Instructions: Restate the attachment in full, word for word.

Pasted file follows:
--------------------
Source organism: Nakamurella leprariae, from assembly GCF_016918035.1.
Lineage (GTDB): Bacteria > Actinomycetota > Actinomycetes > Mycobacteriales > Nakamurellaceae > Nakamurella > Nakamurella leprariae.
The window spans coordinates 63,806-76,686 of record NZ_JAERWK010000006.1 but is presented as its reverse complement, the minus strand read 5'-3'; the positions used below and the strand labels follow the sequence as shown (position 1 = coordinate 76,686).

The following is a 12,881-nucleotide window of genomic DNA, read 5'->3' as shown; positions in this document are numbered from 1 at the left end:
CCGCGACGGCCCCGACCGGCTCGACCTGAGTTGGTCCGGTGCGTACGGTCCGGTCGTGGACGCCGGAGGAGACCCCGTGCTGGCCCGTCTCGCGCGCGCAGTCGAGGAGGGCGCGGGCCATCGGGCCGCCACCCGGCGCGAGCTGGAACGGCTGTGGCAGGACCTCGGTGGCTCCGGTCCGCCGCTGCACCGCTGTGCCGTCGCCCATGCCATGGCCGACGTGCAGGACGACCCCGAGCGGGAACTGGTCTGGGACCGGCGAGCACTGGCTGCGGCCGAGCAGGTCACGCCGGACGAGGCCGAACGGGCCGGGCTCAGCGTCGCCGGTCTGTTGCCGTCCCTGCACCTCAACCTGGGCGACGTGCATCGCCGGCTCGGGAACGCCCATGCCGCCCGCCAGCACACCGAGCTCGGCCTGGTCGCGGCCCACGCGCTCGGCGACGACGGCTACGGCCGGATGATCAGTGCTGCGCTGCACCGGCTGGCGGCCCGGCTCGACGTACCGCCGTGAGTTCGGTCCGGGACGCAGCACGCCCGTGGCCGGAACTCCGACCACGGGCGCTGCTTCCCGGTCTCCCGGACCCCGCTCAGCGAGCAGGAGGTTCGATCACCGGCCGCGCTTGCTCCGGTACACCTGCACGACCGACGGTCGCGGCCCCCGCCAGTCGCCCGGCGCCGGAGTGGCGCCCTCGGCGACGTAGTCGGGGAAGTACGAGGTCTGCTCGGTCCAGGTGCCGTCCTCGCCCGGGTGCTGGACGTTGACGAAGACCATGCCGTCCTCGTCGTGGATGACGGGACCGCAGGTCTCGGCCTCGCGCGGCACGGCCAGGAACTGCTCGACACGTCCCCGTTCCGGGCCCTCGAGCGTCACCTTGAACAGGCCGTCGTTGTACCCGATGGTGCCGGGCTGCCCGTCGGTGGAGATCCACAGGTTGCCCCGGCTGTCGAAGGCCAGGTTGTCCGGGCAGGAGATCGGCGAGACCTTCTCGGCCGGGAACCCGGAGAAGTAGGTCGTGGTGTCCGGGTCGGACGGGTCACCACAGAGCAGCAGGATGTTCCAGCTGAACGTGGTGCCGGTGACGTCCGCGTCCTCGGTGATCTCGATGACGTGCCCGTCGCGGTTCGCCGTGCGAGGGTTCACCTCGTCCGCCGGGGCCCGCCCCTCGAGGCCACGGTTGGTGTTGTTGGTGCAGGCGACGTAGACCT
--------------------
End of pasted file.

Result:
Source organism: Nakamurella leprariae, from assembly GCF_016918035.1.
Lineage (GTDB): Bacteria > Actinomycetota > Actinomycetes > Mycobacteriales > Nakamurellaceae > Nakamurella > Nakamurella leprariae.
The window spans coordinates 63,806-76,686 of record NZ_JAERWK010000006.1 but is presented as its reverse complement, the minus strand read 5'-3'; the positions used below and the strand labels follow the sequence as shown (position 1 = coordinate 76,686).

The following is a 12,881-nucleotide window of genomic DNA, read 5'->3' as shown; positions in this document are numbered from 1 at the left end:
CCGCGACGGCCCCGACCGGCTCGACCTGAGTTGGTCCGGTGCGTACGGTCCGGTCGTGGACGCCGGAGGAGACCCCGTGCTGGCCCGTCTCGCGCGCGCAGTCGAGGAGGGCGCGGGCCATCGGGCCGCCACCCGGCGCGAGCTGGAACGGCTGTGGCAGGACCTCGGTGGCTCCGGTCCGCCGCTGCACCGCTGTGCCGTCGCCCATGCCATGGCCGACGTGCAGGACGACCCCGAGCGGGAACTGGTCTGGGACCGGCGAGCACTGGCTGCGGCCGAGCAGGTCACGCCGGACGAGGCCGAACGGGCCGGGCTCAGCGTCGCCGGTCTGTTGCCGTCCCTGCACCTCAACCTGGGCGACGTGCATCGCCGGCTCGGGAACGCCCATGCCGCCCGCCAGCACACCGAGCTCGGCCTGGTCGCGGCCCACGCGCTCGGCGACGACGGCTACGGCCGGATGATCAGTGCTGCGCTGCACCGGCTGGCGGCCCGGCTCGACGTACCGCCGTGAGTTCGGTCCGGGACGCAGCACGCCCGTGGCCGGAACTCCGACCACGGGCGCTGCTTCCCGGTCTCCCGGACCCCGCTCAGCGAGCAGGAGGTTCGATCACCGGCCGCGCTTGCTCCGGTACACCTGCACGACCGACGGTCGCGGCCCCCGCCAGTCGCCCGGCGCCGGAGTGGCGCCCTCGGCGACGTAGTCGGGGAAGTACGAGGTCTGCTCGGTCCAGGTGCCGTCCTCGCCCGGGTGCTGGACGTTGACGAAGACCATGCCGTCCTCGTCGTGGATGACGGGACCGCAGGTCTCGGCCTCGCGCGGCACGGCCAGGAACTGCTCGACACGTCCCCGTTCCGGGCCCTCGAGCGTCACCTTGAACAGGCCGTCGTTGTACCCGATGGTGCCGGGCTGCCCGTCGGTGGAGATCCACAGGTTGCCCCGGCTGTCGAAGGCCAGGTTGTCCGGGCAGGAGATCGGCGAGACCTTCTCGGCCGGGAACCCGGAGAAGTAGGTCGTGGTGTCCGGGTCGGACGGGTCACCACAGAGCAGCAGGATGTTCCAGCTGAACGTGGTGCCGGTGACGTCCGCGTCCTCGGTGATCTCGATGACGTGCCCGTCGCGGTTCGCCGTGCGAGGGTTCACCTCGTCCGCCGGGGCCCGCCCCTCGAGGCCACGGTTGGTGTTGTTGGTGCAGGCGACGTAGACCT